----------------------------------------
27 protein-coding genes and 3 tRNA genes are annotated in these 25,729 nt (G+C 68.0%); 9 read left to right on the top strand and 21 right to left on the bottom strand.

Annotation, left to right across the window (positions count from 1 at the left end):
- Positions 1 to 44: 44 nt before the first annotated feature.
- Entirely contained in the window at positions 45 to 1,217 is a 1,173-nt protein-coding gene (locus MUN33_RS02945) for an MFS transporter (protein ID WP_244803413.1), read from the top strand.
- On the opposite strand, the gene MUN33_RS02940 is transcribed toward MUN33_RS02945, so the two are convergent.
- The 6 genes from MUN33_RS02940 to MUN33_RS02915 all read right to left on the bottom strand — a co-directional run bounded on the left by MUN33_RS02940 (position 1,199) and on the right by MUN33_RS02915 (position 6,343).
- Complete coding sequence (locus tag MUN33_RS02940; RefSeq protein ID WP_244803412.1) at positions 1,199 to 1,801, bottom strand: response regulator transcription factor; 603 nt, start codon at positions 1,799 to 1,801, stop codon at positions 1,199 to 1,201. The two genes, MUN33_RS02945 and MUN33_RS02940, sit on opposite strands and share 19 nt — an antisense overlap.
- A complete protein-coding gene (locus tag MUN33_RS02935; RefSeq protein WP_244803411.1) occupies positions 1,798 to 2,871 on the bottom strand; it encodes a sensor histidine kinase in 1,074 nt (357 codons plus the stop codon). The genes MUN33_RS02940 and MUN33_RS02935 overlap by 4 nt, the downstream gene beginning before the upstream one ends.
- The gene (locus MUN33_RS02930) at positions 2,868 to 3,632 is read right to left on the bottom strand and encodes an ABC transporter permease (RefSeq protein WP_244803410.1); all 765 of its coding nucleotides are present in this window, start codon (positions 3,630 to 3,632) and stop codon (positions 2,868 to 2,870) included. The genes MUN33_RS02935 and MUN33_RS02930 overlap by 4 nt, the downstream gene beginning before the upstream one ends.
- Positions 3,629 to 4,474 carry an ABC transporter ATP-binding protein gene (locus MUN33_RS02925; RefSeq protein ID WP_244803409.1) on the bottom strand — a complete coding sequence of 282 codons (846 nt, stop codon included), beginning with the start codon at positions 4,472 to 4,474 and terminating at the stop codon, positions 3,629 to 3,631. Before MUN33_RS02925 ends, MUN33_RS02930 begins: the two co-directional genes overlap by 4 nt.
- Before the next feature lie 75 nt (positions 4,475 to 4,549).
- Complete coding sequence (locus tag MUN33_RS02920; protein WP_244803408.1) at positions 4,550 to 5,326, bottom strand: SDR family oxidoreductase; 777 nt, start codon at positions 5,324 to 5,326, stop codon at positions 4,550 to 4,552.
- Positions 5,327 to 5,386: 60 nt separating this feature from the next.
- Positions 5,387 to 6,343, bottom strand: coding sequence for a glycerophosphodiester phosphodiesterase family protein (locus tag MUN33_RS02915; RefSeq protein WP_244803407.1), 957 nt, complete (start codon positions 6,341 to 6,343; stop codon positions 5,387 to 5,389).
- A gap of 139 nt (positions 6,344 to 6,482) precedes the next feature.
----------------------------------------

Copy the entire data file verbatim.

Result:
27 protein-coding genes and 3 tRNA genes are annotated in these 25,729 nt (G+C 68.0%); 9 read left to right on the top strand and 21 right to left on the bottom strand.

Annotation, left to right across the window (positions count from 1 at the left end):
- Positions 1 to 44: 44 nt before the first annotated feature.
- Entirely contained in the window at positions 45 to 1,217 is a 1,173-nt protein-coding gene (locus MUN33_RS02945) for an MFS transporter (protein ID WP_244803413.1), read from the top strand.
- On the opposite strand, the gene MUN33_RS02940 is transcribed toward MUN33_RS02945, so the two are convergent.
- The 6 genes from MUN33_RS02940 to MUN33_RS02915 all read right to left on the bottom strand — a co-directional run bounded on the left by MUN33_RS02940 (position 1,199) and on the right by MUN33_RS02915 (position 6,343).
- Complete coding sequence (locus tag MUN33_RS02940; RefSeq protein ID WP_244803412.1) at positions 1,199 to 1,801, bottom strand: response regulator transcription factor; 603 nt, start codon at positions 1,799 to 1,801, stop codon at positions 1,199 to 1,201. The two genes, MUN33_RS02945 and MUN33_RS02940, sit on opposite strands and share 19 nt — an antisense overlap.
- A complete protein-coding gene (locus tag MUN33_RS02935; RefSeq protein WP_244803411.1) occupies positions 1,798 to 2,871 on the bottom strand; it encodes a sensor histidine kinase in 1,074 nt (357 codons plus the stop codon). The genes MUN33_RS02940 and MUN33_RS02935 overlap by 4 nt, the downstream gene beginning before the upstream one ends.
- The gene (locus MUN33_RS02930) at positions 2,868 to 3,632 is read right to left on the bottom strand and encodes an ABC transporter permease (RefSeq protein WP_244803410.1); all 765 of its coding nucleotides are present in this window, start codon (positions 3,630 to 3,632) and stop codon (positions 2,868 to 2,870) included. The genes MUN33_RS02935 and MUN33_RS02930 overlap by 4 nt, the downstream gene beginning before the upstream one ends.
- Positions 3,629 to 4,474 carry an ABC transporter ATP-binding protein gene (locus MUN33_RS02925; RefSeq protein ID WP_244803409.1) on the bottom strand — a complete coding sequence of 282 codons (846 nt, stop codon included), beginning with the start codon at positions 4,472 to 4,474 and terminating at the stop codon, positions 3,629 to 3,631. Before MUN33_RS02925 ends, MUN33_RS02930 begins: the two co-directional genes overlap by 4 nt.
- Before the next feature lie 75 nt (positions 4,475 to 4,549).
- Complete coding sequence (locus tag MUN33_RS02920; protein WP_244803408.1) at positions 4,550 to 5,326, bottom strand: SDR family oxidoreductase; 777 nt, start codon at positions 5,324 to 5,326, stop codon at positions 4,550 to 4,552.
- Positions 5,327 to 5,386: 60 nt separating this feature from the next.
- Positions 5,387 to 6,343, bottom strand: coding sequence for a glycerophosphodiester phosphodiesterase family protein (locus tag MUN33_RS02915; RefSeq protein WP_244803407.1), 957 nt, complete (start codon positions 6,341 to 6,343; stop codon positions 5,387 to 5,389).
- A gap of 139 nt (positions 6,344 to 6,482) precedes the next feature.